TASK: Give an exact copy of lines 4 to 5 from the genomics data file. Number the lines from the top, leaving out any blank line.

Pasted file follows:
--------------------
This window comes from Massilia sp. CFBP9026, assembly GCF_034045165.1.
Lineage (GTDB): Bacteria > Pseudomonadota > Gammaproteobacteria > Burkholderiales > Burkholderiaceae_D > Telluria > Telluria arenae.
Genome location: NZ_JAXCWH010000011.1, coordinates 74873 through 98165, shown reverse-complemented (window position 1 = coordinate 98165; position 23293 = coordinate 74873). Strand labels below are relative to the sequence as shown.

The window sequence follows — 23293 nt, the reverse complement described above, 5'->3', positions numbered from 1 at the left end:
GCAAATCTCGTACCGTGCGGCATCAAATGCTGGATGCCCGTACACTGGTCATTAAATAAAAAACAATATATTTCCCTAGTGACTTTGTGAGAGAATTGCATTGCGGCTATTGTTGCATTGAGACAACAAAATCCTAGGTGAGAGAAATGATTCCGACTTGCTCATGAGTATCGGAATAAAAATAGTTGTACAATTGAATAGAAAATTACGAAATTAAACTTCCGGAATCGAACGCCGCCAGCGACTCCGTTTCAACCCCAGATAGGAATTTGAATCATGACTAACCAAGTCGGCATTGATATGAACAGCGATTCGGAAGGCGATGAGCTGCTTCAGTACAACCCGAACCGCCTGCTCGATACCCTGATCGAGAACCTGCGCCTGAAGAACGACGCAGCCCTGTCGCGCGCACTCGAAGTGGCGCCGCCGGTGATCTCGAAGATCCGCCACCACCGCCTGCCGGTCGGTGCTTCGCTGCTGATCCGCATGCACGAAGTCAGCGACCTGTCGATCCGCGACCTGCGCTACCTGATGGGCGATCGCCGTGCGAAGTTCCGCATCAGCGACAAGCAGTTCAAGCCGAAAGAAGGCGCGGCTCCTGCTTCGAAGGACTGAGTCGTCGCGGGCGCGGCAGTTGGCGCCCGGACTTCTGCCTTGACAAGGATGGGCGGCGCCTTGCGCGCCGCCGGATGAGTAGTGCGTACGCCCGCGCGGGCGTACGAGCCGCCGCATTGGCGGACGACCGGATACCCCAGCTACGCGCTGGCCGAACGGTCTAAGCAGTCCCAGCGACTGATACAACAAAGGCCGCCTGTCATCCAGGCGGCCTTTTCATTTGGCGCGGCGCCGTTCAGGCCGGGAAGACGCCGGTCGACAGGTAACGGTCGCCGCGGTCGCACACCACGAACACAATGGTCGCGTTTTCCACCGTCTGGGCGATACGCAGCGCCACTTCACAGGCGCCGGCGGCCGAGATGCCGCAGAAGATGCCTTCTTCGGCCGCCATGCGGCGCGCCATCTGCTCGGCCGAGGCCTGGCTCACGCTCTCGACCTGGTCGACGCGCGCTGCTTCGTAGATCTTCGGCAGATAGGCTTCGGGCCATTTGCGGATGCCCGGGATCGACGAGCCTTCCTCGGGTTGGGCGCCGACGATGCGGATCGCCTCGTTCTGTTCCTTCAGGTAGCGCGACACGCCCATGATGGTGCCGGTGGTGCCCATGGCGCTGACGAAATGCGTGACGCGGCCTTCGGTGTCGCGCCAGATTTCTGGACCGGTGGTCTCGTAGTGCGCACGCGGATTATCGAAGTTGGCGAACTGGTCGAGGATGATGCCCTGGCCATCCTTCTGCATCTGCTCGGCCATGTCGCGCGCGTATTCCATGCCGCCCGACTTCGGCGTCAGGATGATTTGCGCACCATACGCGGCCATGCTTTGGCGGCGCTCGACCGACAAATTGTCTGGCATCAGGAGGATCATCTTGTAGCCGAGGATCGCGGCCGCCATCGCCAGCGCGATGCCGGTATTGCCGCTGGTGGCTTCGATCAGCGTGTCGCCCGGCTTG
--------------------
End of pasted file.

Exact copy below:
The window sequence follows — 23293 nt, the reverse complement described above, 5'->3', positions numbered from 1 at the left end:
GCAAATCTCGTACCGTGCGGCATCAAATGCTGGATGCCCGTACACTGGTCATTAAATAAAAAACAATATATTTCCCTAGTGACTTTGTGAGAGAATTGCATTGCGGCTATTGTTGCATTGAGACAACAAAATCCTAGGTGAGAGAAATGATTCCGACTTGCTCATGAGTATCGGAATAAAAATAGTTGTACAATTGAATAGAAAATTACGAAATTAAACTTCCGGAATCGAACGCCGCCAGCGACTCCGTTTCAACCCCAGATAGGAATTTGAATCATGACTAACCAAGTCGGCATTGATATGAACAGCGATTCGGAAGGCGATGAGCTGCTTCAGTACAACCCGAACCGCCTGCTCGATACCCTGATCGAGAACCTGCGCCTGAAGAACGACGCAGCCCTGTCGCGCGCACTCGAAGTGGCGCCGCCGGTGATCTCGAAGATCCGCCACCACCGCCTGCCGGTCGGTGCTTCGCTGCTGATCCGCATGCACGAAGTCAGCGACCTGTCGATCCGCGACCTGCGCTACCTGATGGGCGATCGCCGTGCGAAGTTCCGCATCAGCGACAAGCAGTTCAAGCCGAAAGAAGGCGCGGCTCCTGCTTCGAAGGACTGAGTCGTCGCGGGCGCGGCAGTTGGCGCCCGGACTTCTGCCTTGACAAGGATGGGCGGCGCCTTGCGCGCCGCCGGATGAGTAGTGCGTACGCCCGCGCGGGCGTACGAGCCGCCGCATTGGCGGACGACCGGATACCCCAGCTACGCGCTGGCCGAACGGTCTAAGCAGTCCCAGCGACTGATACAACAAAGGCCGCCTGTCATCCAGGCGGCCTTTTCATTTGGCGCGGCGCCGTTCAGGCCGGGAAGACGCCGGTCGACAGGTAACGGTCGCCGCGGTCGCACACCACGAACACAATGGTCGCGTTTTCCACCGTCTGGGCGATACGCAGCGCCACTTCACAGGCGCCGGCGGCCGAGATGCCGCAGAAGATGCCTTCTTCGGCCGCCATGCGGCGCGCCATCTGCTCGGCCGAGGCCTGGCTCACGCTCTCGACCTGGTCGACGCGCGCTGCTTCGTAGATCTTCGGCAGATAGGCTTCGGGCCATTTGCGGATGCCCGGGATCGACGAGCCTTCCTCGGGTTGGGCGCCGACGATGCGGATCGCCTCGTTCTGTTCCTTCAGGTAGCGCGACACGCCCATGATGGTGCCGGTGGTGCCCATGGCGCTGACGAAATGCGTGACGCGGCCTTCGGTGTCGCGCCAGATTTCTGGACCGGTGGTCTCGTAGTGCGCACGCGGATTATCGAAGTTGGCGAACTGGTCGAGGATGATGCCCTGGCCATCCTTCTGCATCTGCTCGGCCATGTCGCGCGCGTATTCCATGCCGCCCGACTTCGGCGTCAGGATGATTTGCGCACCATACGCGGCCATGCTTTGGCGGCGCTCGACCGACAAATTGTCTGGCATCAGGAGGATCATCTTGTAGCCGAGGATCGCGGCCGCCATCGCCAGCGCGATGCCGGTATTGCCGCTGGTGGCTTCGATCAGCGTGTCGCCCGGCTTG